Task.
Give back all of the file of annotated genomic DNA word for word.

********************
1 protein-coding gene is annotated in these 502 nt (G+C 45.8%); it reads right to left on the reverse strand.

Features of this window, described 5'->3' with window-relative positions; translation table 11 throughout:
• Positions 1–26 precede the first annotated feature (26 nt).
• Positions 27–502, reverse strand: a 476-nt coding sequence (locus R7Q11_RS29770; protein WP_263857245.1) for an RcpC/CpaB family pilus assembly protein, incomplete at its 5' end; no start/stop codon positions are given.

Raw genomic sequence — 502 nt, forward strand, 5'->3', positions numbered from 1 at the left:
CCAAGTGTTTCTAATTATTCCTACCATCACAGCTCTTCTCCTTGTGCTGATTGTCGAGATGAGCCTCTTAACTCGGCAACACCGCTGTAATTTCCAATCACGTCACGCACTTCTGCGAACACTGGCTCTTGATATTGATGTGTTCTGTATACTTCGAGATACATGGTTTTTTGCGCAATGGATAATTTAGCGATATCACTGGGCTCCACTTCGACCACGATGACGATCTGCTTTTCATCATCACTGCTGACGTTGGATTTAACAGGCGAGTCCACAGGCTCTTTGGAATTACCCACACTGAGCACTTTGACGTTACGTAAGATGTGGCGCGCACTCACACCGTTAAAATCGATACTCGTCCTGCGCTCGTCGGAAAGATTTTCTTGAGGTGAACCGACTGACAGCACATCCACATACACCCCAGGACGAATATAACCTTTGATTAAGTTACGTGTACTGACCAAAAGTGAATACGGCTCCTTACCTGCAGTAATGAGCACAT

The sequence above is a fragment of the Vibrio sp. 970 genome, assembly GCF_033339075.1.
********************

1 protein-coding gene is annotated in these 502 nt (G+C 45.8%); it reads right to left on the reverse strand.

Features of this window, described 5'->3' with window-relative positions; translation table 11 throughout:
• Positions 1–26 precede the first annotated feature (26 nt).
• Positions 27–502, reverse strand: a 476-nt coding sequence (locus R7Q11_RS29770; protein WP_263857245.1) for an RcpC/CpaB family pilus assembly protein, incomplete at its 5' end; no start/stop codon positions are given.

Raw genomic sequence — 502 nt, forward strand, 5'->3', positions numbered from 1 at the left:
CCAAGTGTTTCTAATTATTCCTACCATCACAGCTCTTCTCCTTGTGCTGATTGTCGAGATGAGCCTCTTAACTCGGCAACACCGCTGTAATTTCCAATCACGTCACGCACTTCTGCGAACACTGGCTCTTGATATTGATGTGTTCTGTATACTTCGAGATACATGGTTTTTTGCGCAATGGATAATTTAGCGATATCACTGGGCTCCACTTCGACCACGATGACGATCTGCTTTTCATCATCACTGCTGACGTTGGATTTAACAGGCGAGTCCACAGGCTCTTTGGAATTACCCACACTGAGCACTTTGACGTTACGTAAGATGTGGCGCGCACTCACACCGTTAAAATCGATACTCGTCCTGCGCTCGTCGGAAAGATTTTCTTGAGGTGAACCGACTGACAGCACATCCACATACACCCCAGGACGAATATAACCTTTGATTAAGTTACGTGTACTGACCAAAAGTGAATACGGCTCCTTACCTGCAGTAATGAGCACAT

The sequence above is a fragment of the Vibrio sp. 970 genome, assembly GCF_033339075.1.